Mid-South dancers recall time on "American Bandstand"

(WMC-TV) - A day after his death, a Mid-South dancing duo is reflecting on their time with broadcasting legend Dick Clark.

Clark, who died of a massive heart attack Wednesday, is synonymous with "American Bandstand."

"He gave everybody such chances to make it big," said Reggie Jester.  "If you hit 'American Bandstand,' your song was going to go big time."

In 1971, Jester and Deborah Thompson were dancing partners who said they traveled from Memphis to California, ready to hit the "American Bandstand" dance floor.

They said they never expected to win.

"I think we were both shocked," said Thompson.

"Deb and I were just doing what we would normally do at a party," said Jester.

Beating out the competition was exciting, but the couple said meeting Clark was the biggest thrill.

"Everybody went, 'oh, it's Dick Clark, it's Dick Clark,'" said Thompson.

Clark joined the dancers for breakfast each morning before the show taped.  Jester said Clark was just as genuine in person as he was on camera.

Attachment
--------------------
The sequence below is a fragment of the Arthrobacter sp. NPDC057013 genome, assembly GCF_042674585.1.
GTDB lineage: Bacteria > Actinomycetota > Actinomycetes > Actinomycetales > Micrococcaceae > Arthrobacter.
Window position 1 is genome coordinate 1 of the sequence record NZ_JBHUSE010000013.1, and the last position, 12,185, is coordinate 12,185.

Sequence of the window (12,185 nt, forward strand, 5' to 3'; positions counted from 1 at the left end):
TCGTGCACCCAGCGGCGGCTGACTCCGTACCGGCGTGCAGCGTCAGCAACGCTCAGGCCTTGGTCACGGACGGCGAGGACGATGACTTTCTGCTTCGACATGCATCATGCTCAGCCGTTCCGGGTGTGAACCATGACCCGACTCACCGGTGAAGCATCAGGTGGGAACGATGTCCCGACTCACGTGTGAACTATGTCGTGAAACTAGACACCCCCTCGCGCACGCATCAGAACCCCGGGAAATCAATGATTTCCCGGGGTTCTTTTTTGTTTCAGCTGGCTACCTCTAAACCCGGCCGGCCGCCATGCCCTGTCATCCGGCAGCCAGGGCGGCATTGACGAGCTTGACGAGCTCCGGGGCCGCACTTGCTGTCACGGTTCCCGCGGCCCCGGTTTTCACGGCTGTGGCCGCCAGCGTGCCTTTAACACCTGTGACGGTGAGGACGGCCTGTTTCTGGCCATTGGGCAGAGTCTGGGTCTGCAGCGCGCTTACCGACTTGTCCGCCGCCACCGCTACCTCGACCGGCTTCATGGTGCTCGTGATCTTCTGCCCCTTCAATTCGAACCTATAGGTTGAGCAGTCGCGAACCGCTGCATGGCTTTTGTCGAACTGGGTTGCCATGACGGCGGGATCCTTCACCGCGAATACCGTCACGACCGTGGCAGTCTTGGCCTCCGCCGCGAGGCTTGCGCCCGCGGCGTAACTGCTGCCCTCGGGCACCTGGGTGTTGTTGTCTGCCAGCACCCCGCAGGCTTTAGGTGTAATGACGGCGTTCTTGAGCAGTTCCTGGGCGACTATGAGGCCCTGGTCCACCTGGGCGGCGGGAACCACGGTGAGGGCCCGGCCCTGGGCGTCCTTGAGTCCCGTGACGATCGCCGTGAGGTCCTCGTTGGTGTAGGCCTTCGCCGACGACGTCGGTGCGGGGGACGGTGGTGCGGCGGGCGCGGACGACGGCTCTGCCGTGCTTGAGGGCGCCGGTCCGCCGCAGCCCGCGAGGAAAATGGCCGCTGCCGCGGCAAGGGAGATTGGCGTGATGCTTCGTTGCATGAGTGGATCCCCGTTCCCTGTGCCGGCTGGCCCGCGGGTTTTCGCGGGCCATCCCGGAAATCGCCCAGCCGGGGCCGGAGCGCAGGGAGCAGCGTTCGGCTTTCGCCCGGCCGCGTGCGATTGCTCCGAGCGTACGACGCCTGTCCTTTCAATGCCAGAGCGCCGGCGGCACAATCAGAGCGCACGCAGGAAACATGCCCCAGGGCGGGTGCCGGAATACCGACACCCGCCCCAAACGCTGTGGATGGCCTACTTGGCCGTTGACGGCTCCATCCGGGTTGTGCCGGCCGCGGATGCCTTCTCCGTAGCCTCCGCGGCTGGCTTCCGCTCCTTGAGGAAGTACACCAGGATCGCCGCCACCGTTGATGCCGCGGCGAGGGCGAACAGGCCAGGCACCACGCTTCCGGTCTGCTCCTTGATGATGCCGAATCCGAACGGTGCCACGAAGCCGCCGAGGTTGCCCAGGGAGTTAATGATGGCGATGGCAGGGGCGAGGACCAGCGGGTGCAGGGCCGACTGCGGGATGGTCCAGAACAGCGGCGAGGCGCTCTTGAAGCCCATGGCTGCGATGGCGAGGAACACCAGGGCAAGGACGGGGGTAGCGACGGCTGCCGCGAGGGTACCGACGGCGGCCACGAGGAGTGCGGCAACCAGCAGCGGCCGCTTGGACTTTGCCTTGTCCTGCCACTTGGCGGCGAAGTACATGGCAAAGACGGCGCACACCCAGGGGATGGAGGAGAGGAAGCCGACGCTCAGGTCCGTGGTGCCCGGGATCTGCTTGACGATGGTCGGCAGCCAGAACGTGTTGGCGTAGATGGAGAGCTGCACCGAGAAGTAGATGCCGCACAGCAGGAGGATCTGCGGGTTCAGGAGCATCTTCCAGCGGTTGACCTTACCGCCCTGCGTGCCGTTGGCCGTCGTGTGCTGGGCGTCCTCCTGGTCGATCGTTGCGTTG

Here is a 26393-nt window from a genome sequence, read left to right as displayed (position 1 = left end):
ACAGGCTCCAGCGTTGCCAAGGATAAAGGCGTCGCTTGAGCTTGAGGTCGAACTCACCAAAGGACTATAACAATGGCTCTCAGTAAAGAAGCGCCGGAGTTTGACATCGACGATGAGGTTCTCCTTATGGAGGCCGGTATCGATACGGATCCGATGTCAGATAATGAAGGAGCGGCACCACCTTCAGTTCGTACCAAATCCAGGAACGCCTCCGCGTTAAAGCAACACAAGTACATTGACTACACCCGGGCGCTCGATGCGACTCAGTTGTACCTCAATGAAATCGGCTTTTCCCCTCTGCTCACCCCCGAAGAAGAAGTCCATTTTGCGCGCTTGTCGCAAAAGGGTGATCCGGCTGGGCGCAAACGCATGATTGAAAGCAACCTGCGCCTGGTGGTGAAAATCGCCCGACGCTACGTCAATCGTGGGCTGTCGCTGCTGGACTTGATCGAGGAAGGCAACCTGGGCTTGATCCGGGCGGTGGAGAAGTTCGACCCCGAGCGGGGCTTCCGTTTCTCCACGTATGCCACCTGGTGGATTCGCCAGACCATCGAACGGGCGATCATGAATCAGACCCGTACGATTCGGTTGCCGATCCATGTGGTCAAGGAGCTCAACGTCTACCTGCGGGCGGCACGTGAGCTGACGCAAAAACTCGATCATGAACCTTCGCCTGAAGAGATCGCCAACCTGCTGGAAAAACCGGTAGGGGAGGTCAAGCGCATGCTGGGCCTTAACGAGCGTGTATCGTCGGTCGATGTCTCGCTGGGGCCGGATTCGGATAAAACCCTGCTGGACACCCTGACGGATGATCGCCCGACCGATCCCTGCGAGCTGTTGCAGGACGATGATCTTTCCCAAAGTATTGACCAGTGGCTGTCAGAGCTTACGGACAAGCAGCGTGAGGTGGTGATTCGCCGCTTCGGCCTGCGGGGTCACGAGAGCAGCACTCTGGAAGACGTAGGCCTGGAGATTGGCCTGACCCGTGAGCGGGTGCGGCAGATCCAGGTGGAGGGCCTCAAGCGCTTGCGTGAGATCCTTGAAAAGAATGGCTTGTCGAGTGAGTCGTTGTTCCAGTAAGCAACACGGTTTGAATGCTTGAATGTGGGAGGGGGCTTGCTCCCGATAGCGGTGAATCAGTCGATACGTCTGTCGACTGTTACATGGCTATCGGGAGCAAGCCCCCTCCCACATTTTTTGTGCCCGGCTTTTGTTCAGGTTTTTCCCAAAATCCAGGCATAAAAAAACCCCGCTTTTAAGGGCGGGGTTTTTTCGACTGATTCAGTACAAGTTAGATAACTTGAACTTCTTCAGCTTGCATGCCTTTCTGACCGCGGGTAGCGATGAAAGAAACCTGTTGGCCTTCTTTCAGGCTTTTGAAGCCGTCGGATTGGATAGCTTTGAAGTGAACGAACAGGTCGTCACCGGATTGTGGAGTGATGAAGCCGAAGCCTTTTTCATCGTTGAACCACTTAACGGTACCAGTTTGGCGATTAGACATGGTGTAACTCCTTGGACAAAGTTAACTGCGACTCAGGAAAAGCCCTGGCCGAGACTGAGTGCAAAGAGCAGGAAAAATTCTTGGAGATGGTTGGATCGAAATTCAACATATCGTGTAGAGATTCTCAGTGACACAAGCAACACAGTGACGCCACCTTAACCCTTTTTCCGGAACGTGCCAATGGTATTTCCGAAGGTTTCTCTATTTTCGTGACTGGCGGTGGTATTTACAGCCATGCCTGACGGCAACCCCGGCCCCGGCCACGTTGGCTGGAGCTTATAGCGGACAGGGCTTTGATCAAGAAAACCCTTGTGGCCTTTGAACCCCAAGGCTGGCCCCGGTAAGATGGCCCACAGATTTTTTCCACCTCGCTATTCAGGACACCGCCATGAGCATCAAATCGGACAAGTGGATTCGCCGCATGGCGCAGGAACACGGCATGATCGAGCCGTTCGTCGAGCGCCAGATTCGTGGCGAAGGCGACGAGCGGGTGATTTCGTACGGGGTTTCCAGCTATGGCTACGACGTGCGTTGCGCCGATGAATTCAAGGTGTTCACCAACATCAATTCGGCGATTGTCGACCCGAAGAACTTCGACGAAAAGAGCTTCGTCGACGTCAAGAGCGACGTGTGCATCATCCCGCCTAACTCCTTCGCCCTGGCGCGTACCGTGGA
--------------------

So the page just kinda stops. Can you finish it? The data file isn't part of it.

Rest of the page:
"Very personable," said Jester.  "He was interested in the kids, where we were from and what we wanted to do because we were all teens."

Jester said meeting Clark, who was known as "America's oldest teen," really made an impact.

"It lit me on fire," he said.  "I said, 'I've got to be on television.'"

Now a radio sales executive, Jester even went on to partner with Clark's company.

"I actually sold for Dick Clark Productions, so I worked with him in business after that, too," said Jester.  "I had an ongoing relationship with him, and again, anything you did with Dick Clark was wonderful."

Thompson said the news of Clark's death brought back all of her "American Bandstand" memories.

"You just think of all the times that you watched the ball drop on New Year's Eve, and you think you know," said Thompson.  "I actually met him, so it was a moment in my life that I'll never forget."

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